“This kind of technology is not for monitoring people,” said Travis Hartman in a recent interview with Current. “It's for monitoring the environment we all share.”
Hartman is a journalism grad student with an idea for a project to deploy a set of sensors throughout Columbia, Missouri, in order to study the city’s sound ecology. Like Hartman, many citizen scientists are non-experts (i.e. they don’t hold formal science degrees) but have an avid interest in science. That said, the argument against the quality or legitimacy of crowdsourced data does come up. And I’ll concede that it is, indeed, a valid one.
How can we trust the data, even if we can track where it’s coming from? How do we know that build-it-yourself sensors are accurately calibrated and in working condition? Or worse–what if the data are biased or completely wrong? We can’t always know, but that shouldn’t deter us. An academic paper finds, “Most [citizen science] projects employ multiple mechanisms to ensure data quality and appropriate levels of validation. (Wiggins, et al., 2011)” Some citizen science project managers use crowdsourced data sets in an auxiliary manner to observe general trends rather than precise data points. Then, some projects use crowdsourced data comparatively, with reference to existing academic data. [Aside: There is also a phenomenon known as the “wisdom of crowds.”]
Meanwhile, journalists are also finding ways to use crowdsourced data to contextualize and enrich stories rather than relying on them as a primary means of telling them (e.g. WNYC’s Cicada Tracker). At the end of the day, a healthy level of skepticism can only help advance current methods of crowdsourced data collection, as it suggests room for improvement.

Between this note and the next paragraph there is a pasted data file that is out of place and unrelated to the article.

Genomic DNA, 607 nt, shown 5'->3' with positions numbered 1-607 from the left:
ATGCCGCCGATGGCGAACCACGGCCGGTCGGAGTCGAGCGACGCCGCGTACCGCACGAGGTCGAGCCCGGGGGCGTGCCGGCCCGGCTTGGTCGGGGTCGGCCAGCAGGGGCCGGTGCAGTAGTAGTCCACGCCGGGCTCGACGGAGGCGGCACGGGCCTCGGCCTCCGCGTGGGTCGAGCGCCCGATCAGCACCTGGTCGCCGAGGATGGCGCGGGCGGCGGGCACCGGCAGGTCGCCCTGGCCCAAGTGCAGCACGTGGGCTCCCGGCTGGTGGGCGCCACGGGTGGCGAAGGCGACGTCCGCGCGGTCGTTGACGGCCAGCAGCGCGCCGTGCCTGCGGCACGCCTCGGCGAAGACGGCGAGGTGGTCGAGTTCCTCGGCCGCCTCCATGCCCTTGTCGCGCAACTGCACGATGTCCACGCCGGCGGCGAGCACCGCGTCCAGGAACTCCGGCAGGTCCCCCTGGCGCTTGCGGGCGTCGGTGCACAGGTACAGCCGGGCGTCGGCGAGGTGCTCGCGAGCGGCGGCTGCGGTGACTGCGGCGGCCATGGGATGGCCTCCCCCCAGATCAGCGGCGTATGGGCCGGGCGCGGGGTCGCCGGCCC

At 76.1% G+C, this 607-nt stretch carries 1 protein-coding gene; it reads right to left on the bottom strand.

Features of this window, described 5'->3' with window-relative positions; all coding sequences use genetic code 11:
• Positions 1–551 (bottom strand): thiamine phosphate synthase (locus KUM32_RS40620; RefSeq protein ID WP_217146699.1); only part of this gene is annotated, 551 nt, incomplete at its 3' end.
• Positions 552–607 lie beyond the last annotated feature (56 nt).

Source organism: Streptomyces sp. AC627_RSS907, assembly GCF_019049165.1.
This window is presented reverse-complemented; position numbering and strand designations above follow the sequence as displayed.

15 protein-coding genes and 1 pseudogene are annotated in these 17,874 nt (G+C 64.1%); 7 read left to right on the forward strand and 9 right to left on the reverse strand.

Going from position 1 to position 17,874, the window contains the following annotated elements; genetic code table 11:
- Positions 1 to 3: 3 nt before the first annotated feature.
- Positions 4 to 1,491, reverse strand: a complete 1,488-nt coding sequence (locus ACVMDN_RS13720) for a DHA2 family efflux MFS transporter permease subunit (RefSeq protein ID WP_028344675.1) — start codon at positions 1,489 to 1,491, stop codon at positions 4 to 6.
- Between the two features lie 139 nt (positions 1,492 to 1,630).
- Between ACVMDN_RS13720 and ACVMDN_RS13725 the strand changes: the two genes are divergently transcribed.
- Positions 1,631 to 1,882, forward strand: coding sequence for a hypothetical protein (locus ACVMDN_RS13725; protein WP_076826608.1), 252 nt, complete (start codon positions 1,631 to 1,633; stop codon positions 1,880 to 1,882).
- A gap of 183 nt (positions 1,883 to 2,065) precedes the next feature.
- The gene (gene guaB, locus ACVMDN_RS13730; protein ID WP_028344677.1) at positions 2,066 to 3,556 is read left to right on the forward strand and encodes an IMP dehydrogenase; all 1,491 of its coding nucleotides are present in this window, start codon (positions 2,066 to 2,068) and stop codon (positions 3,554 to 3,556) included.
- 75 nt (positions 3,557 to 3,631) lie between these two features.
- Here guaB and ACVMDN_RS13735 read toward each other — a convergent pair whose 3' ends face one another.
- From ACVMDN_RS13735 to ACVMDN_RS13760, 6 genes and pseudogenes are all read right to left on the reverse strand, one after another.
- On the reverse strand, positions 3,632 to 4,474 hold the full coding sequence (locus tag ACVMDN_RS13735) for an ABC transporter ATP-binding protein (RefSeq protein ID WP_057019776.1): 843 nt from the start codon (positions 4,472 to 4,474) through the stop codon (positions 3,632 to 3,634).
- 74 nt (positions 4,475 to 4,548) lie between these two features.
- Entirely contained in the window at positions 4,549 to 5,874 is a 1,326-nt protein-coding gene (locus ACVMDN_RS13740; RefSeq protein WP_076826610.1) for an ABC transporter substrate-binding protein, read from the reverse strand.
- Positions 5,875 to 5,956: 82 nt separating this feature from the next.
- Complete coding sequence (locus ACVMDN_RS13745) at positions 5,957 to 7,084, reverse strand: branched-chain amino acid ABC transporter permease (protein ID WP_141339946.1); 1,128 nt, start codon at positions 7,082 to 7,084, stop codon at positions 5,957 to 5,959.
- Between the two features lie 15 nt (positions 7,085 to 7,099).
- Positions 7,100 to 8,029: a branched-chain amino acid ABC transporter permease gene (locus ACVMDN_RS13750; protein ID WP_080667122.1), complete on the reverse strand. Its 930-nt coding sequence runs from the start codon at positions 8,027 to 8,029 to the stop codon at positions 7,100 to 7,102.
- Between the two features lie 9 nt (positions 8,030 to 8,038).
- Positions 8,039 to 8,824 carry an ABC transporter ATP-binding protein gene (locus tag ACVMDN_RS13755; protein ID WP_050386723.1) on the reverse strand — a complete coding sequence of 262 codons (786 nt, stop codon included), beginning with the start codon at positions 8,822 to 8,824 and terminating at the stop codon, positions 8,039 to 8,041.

How can open sensors benefit journalists?
When it comes to environmental monitoring, government agencies like the Environmental Protection Agency (EPA) do run regularly scheduled tests on air and water quality. However, this data is not always available to or accessible by the public. Also, if something were to affect the air or water quality between testing periods, and a government agency wasn’t aware of it, the public would otherwise be left in the dark about their environment. Bringing DIY-sensors into the picture could potentially democratize the process of monitoring your surroundings. For journalists, these data can offer insight into pertinent issues that eventually influence policy.
In making a case for why journalists should pay attention to and care about open sensor networks, Javaun Moradi writes (on his blog):